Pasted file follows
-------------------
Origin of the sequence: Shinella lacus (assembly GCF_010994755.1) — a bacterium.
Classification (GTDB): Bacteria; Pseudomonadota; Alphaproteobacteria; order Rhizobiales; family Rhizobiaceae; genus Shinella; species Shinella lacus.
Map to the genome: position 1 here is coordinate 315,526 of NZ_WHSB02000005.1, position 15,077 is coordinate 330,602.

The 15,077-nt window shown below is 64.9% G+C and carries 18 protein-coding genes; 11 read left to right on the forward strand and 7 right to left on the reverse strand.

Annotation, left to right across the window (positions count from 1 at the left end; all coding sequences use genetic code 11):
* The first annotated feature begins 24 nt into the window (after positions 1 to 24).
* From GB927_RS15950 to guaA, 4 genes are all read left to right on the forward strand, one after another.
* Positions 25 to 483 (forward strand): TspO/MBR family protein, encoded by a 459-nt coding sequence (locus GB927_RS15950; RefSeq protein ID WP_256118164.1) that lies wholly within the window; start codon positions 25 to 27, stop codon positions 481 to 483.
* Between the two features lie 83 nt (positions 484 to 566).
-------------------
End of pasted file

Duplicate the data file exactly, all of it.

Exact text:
Origin of the sequence: Shinella lacus (assembly GCF_010994755.1) — a bacterium.
Classification (GTDB): Bacteria; Pseudomonadota; Alphaproteobacteria; order Rhizobiales; family Rhizobiaceae; genus Shinella; species Shinella lacus.
Map to the genome: position 1 here is coordinate 315,526 of NZ_WHSB02000005.1, position 15,077 is coordinate 330,602.

The 15,077-nt window shown below is 64.9% G+C and carries 18 protein-coding genes; 11 read left to right on the forward strand and 7 right to left on the reverse strand.

Annotation, left to right across the window (positions count from 1 at the left end; all coding sequences use genetic code 11):
* The first annotated feature begins 24 nt into the window (after positions 1 to 24).
* From GB927_RS15950 to guaA, 4 genes are all read left to right on the forward strand, one after another.
* Positions 25 to 483 (forward strand): TspO/MBR family protein, encoded by a 459-nt coding sequence (locus GB927_RS15950; RefSeq protein ID WP_256118164.1) that lies wholly within the window; start codon positions 25 to 27, stop codon positions 481 to 483.
* Between the two features lie 83 nt (positions 484 to 566).